Fall TV 2014

I’m a traditionalist, so I am a sucker for how fall tv means hope and curious stuff (not that I’ve fully figured out how new stuff has rolled out just about any time of year now or how cable tv has a weird thing of splitting up seasons so far apart that I can never tell if I’m still in this season or the next season – like how FOX broke up the final season of “Breaking Bad” or how USA or AMC ridiculously break up or spread out one season of “Suits,” “Mad Men,” and “Walking Dead”).  (sidenote: You can always check out the previews/analyses over at Entertainment Weekly (I enjoyed this year’s dead tree edition of the fall tv preview)).

Like how last year, I was so hopeful about “Marvel’s Agents of SHIELD.” I’m glad it survived to renewal for a 2nd season, but I fell off the bandwagon well before the half-way mark, and I didn’t get back on, even though I was curious to see how “Captain American: The Winter Soldier” totally hit the reset button on SHIELD (spoiler: oh, yeah, it did, but I’m so behind, I really can’t say what anyway). I’m debating whether to try and catch up; we shall see. I still like Agent Coulson (I’ll still call him “Agent Coulson”), and I’m still curious to see how SHIELD can pull something off.

But, more of my comic affection leans heavily to DC Comics. Ok, I am still not on the Arrow bandwagon, as I’ve noted previously on this blog.  But, I am curious about the newest version of The Flash (even if it is the Barry Allen incarnation again; goodness, even “Smallville” played off the idea of which Flash was on the screen).

Ok, I didn’t watch the pilot episode of “Gotham” until the next night, while on demand. Like Erik Adams over at AV Club observes, this is a very noticeable prequel: we get the (practically traditional now) scene of the brutal death of Thomas and Martha Wayne, right in front of a traumatized Bruce. A tv critic mentioned it similarly (whose name and location is now not in my head): after that scene – in the old Batman movies of the late 1980s and 1990s and the Christopher Nolan trilogy, and the cartoons and comics – we usually make the jump to a future, some 8 to 15 years later, to, say, the “Batman: Year One” era, when Bruce completes his travels and takes the plunge to fulfill his vow for … well the symbol of the Bat. Or the time jump goes to the present, when Bruce is in his prime and dealing with the evildoers of Gotham.

This time, we don’t get that time jump. Nope. We’re stuck in Gotham and Bruce’s immediate traumatic childhood – something that usually doesn’t get portrayed (which is weird enough, if one thinks about it, even after 75 years of Batman). What is Gotham during that period before Bruce takes on the mantle, but after the loss of the Waynes? What even makes Gotham worth the trouble of saving? I’d like to think those are the themes that a prequel series would tackle; I’m just not sure if the pilot episode convinced me that that’s what this series will do.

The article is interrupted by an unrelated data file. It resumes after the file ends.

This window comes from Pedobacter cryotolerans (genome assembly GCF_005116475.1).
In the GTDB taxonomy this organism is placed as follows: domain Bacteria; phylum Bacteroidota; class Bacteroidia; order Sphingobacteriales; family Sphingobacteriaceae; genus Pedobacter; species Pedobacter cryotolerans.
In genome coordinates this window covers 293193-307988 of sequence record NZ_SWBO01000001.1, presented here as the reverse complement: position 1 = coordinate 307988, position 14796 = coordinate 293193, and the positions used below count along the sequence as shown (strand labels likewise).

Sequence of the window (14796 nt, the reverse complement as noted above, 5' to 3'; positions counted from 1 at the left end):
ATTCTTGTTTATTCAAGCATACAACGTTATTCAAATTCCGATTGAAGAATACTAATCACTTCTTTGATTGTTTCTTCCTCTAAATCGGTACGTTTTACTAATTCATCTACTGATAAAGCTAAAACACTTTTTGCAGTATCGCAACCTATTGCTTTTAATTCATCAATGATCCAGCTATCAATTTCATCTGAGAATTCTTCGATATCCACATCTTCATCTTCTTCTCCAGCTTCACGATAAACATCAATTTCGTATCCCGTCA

On the positive side: actor Ben McKenzie’s back on broadcast tv! On a very superficial level (because of course I’d go there): he’s still cute. His “Southland” experience has given him a good amount of seasoning to play a more hardened than expected cop (apparently, his character was in a war – which war, well, who knows anymore, but not so hardened yet, because his character Jim Gordon is going to go through way more bad stuff first). This is the story of Jim Gordon, not quite Bruce’s story – since, in a world without the Bat, guess who’s going to try to fight the good fight in the meantime?

Pro: the first episode looks visually good. I could tell that they were filming in DUMBO (and there were parts of downtown Brooklyn that were closed earlier this year for the filming – I saw the signs!). And, making Gotham persuasively pretty (prettier?) and gritty would be a way to convince me why Bruce still loves this hellhole of crime and madness, no matter how much trauma has been done to him.  Director Christopher Nolan did a nice job of that with his movie trilogy and the “Batman: The Animated Series” did too –  you got some nice cityscape eye candy to play with, use it! And, honestly, what other city was going to be the stand-in for Gotham but… you know… the city that has the old nickname of Gotham?

(my understanding is that Metropolis and Gotham get to fight over who’s the stand in for NYC, and an alternate universe somehow places these two imaginary cities in Delaware/NJ/or wherever. In my imagination, Gotham was NY, Metropolis was Chicago – hence, Smallville, KS, got to be a bus ride away – and Bludhaven got to be – what else? – Newark, as Gotham’s bastard unpleasant cousin).